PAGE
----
On 25 February, State Representative Gary Holder-Winfield introduced the Transparency and Responsibility Using State Tools (TRUST) act into the Connecticut house of Representatives. The bill limited Connecticut law enforcement’s compliance with Immigration and Customs Enforcement detainer requests to cases involving violent and serious crimes. The California state legislature had previously passed a similar bill, but the governor had subsequently vetoed it.

That same day, a coalition of 25 community organizations formed a new coalition, the Connecticut Immigrant Rights Alliance. The Alliance released a statement of its goals, which included promoting paths to citizenship for all undocumented immigrants and ceasing deportations until federal immigration reforms were finalized.

On 1 March, approximately 36 Lent Without Borders protesters gathered at Kimberly Triangle Park in New Haven for hymnal singing in English and Spanish, as well as workers’ testimonies. Protesters included members of Ascension Church in the Hill, Amistad Catholic Worker, and Seminarians for a Democratic Society.

On 3 March, the national Keeping Families Together Bus Tour stopped at New Haven City Hall as a part of a day of grassroots workshops organized by Junta for Progressive Action and the Ascension Church in the Hill. Seventy-five people, including some members of Mecha de Yale, attended the public meetings and storytelling.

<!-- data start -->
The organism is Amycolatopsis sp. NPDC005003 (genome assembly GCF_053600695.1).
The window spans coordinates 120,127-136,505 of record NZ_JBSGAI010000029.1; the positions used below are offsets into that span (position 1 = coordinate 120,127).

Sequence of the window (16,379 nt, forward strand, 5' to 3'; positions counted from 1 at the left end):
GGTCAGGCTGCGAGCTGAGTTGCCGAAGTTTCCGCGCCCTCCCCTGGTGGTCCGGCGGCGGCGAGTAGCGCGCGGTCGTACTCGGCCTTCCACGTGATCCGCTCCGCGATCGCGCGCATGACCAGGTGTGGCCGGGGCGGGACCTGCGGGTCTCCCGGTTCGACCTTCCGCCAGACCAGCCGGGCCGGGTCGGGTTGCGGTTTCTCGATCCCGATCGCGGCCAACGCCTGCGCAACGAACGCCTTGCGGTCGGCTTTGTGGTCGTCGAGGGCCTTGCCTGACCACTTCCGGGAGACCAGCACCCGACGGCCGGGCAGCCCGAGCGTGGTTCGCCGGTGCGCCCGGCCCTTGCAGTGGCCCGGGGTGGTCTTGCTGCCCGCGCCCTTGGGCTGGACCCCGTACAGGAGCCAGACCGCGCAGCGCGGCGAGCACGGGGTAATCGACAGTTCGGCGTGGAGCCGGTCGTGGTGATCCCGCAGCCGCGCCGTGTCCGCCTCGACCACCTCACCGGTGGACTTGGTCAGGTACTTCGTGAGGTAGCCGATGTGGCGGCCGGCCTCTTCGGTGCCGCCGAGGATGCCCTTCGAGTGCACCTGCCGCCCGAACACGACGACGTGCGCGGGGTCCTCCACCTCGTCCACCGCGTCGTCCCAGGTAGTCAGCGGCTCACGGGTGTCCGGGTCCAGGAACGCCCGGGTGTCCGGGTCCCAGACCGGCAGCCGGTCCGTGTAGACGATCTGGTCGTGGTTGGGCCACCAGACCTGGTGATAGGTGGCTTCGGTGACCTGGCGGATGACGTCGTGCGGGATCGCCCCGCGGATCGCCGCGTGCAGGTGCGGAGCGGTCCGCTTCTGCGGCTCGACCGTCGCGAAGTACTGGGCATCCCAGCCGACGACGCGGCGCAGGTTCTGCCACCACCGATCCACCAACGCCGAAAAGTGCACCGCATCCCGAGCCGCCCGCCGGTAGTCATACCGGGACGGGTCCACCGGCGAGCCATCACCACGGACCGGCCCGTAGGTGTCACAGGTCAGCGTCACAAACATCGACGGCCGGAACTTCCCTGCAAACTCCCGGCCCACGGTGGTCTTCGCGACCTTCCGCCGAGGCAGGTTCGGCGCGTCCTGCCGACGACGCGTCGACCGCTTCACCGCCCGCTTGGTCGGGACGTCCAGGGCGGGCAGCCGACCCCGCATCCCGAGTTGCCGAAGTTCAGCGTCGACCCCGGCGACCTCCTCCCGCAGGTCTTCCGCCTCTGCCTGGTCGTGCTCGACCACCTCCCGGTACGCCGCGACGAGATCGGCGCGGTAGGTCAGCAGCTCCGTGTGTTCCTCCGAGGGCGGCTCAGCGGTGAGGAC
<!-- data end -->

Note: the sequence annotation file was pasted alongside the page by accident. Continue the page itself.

The Lent Without Borders campaign also continued, with protests, prayer vigils, and singing on 8 March at the Bridgeport Police Station and 15 March at the Ribicoff Federal Courthouse in Hartford. Reports from these protests indicate that many armed police were present and monitoring them.

The Brazilian Immigrant Center of Bridgeport and Connecticut Students for a DREAM organized a prayer vigil in Danbury, Connecticut on 25 March. Local congregations and interfaith organizations, including the Unitarian Universalist Church of Danbury and the St. James Episcopal church, sponsored the gathering in front of the Danbury Public Library.

On Good Friday (29 March 2013), the Lent Without Borders campaign organized a protest and vigil on the New Haven Green, a major public square. Spiritual and community leaders, including Unidad Latina en Accion members Carina Guevara and Rafael Zamora, made speeches and described the life-threatening struggles of immigrants attempting to cross into the United States. Protesters placed 179 white crosses on the green to represent the lowest available estimate of the number of immigrants who had died at the United States/Mexico border from 2011 to 2012.